To nourish is to awaken, to fill the hungry with good things. For the Lord satisfies our hearts with food and gladness. We bother ourselves, though, at least in the privileged West with overconsumption, fad diets, and product snobbery that we hunger and thirst still, but not for the one thing needful.
If we put as much effort on our souls, (which will last) as we do our bodies, which are decaying (and nothing of earth will glorify them), perhaps we will find the glory that we are seeking. “Charm is deceptive and beauty is fleeting, but a woman who fears the Lord is to be praised.” What does it mean to fear the Lord except to come to Him as both a beggar and His child? And when we come to him we eat what is good and delight ourselves in the richest of fare. Nothing of earth can compare. Everything else leaves us wanting.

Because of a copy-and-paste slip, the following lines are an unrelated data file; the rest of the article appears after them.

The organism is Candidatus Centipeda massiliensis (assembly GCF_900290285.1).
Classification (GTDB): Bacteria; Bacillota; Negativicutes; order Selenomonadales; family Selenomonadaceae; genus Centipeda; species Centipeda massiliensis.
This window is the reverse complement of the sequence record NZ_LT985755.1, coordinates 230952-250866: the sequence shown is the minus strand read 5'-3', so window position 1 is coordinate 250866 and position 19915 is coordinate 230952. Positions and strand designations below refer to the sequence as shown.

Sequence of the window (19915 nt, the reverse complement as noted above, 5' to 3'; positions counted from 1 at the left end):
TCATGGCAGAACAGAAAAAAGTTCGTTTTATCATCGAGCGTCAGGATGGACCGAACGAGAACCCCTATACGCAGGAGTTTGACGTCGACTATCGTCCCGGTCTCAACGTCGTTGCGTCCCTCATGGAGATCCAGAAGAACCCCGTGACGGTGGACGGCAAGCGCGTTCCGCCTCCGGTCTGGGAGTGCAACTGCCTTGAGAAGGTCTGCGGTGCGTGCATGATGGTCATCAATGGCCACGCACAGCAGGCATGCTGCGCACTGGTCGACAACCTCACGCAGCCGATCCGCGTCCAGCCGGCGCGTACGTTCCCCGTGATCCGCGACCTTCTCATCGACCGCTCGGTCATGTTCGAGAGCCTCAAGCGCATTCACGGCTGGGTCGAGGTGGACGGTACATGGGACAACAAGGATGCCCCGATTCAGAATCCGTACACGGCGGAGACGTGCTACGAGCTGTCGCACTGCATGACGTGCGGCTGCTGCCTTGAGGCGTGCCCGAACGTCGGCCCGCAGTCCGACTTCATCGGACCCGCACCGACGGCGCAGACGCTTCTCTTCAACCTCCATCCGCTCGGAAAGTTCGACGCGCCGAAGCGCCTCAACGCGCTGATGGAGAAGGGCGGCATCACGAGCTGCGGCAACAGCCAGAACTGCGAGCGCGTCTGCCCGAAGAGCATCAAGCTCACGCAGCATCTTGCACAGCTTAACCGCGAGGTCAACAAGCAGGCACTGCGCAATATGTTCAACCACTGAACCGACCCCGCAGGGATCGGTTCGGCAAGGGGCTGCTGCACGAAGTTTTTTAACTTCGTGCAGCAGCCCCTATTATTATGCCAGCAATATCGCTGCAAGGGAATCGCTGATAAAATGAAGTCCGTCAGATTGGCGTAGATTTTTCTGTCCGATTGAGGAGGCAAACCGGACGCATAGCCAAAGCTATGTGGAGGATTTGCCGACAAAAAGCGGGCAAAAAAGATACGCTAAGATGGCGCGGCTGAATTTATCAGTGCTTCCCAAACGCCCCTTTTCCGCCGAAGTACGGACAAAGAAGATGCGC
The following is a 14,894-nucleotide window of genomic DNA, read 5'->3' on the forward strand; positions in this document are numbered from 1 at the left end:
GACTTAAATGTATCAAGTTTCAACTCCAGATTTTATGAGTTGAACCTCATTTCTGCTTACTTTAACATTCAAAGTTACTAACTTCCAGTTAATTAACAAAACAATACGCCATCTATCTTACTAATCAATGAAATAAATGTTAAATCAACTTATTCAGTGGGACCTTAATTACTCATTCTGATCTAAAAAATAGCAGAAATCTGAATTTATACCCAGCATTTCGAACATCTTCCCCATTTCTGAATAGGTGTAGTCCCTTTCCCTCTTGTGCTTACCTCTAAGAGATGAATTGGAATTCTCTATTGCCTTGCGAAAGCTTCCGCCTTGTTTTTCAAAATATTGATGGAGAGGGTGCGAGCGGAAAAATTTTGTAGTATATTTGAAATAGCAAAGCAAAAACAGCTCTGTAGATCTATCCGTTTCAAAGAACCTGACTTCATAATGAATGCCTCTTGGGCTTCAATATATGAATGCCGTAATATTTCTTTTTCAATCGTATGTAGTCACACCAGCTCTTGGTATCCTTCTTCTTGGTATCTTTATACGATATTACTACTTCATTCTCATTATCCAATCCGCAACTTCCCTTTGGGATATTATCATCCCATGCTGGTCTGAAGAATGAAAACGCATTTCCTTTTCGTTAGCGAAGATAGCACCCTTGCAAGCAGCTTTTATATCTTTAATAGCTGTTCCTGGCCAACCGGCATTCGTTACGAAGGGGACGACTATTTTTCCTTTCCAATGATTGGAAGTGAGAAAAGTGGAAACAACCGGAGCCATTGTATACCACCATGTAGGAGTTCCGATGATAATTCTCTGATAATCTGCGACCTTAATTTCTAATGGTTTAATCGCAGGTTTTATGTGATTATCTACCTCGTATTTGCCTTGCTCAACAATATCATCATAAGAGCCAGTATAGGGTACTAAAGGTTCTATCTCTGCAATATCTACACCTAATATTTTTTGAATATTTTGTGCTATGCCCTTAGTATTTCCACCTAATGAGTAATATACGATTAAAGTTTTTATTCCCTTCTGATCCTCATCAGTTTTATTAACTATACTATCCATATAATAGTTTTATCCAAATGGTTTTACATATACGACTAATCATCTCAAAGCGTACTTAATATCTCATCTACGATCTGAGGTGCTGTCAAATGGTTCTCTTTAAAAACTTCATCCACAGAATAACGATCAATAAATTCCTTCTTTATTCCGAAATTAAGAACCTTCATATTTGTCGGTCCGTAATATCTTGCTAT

The Bread of Life, whose life was broken and poured out says, “Take and eat.” An invitation to His table. And so we break the bread and drink the wine in remembrance of the Lamb that was slain. We taste and see the goodness of the Lord, satisfied in His presence. It is in this way that we are filled when we come to the Good Shepherd and say, “I shall not want.”
We pray “Our Father.” We begin here, for in Christ we are His children. He is of heaven, we are of earth, and yet we pray for heaven and earth to meet- for His Kingdom and will to be done. Until then, we ask for this day our daily bread. And we keep asking and receiving. Day after day. Manna from heaven falls, and we are nourished by the Word of God, for man does not live on bread alone. May are stomachs not be full and our souls starved.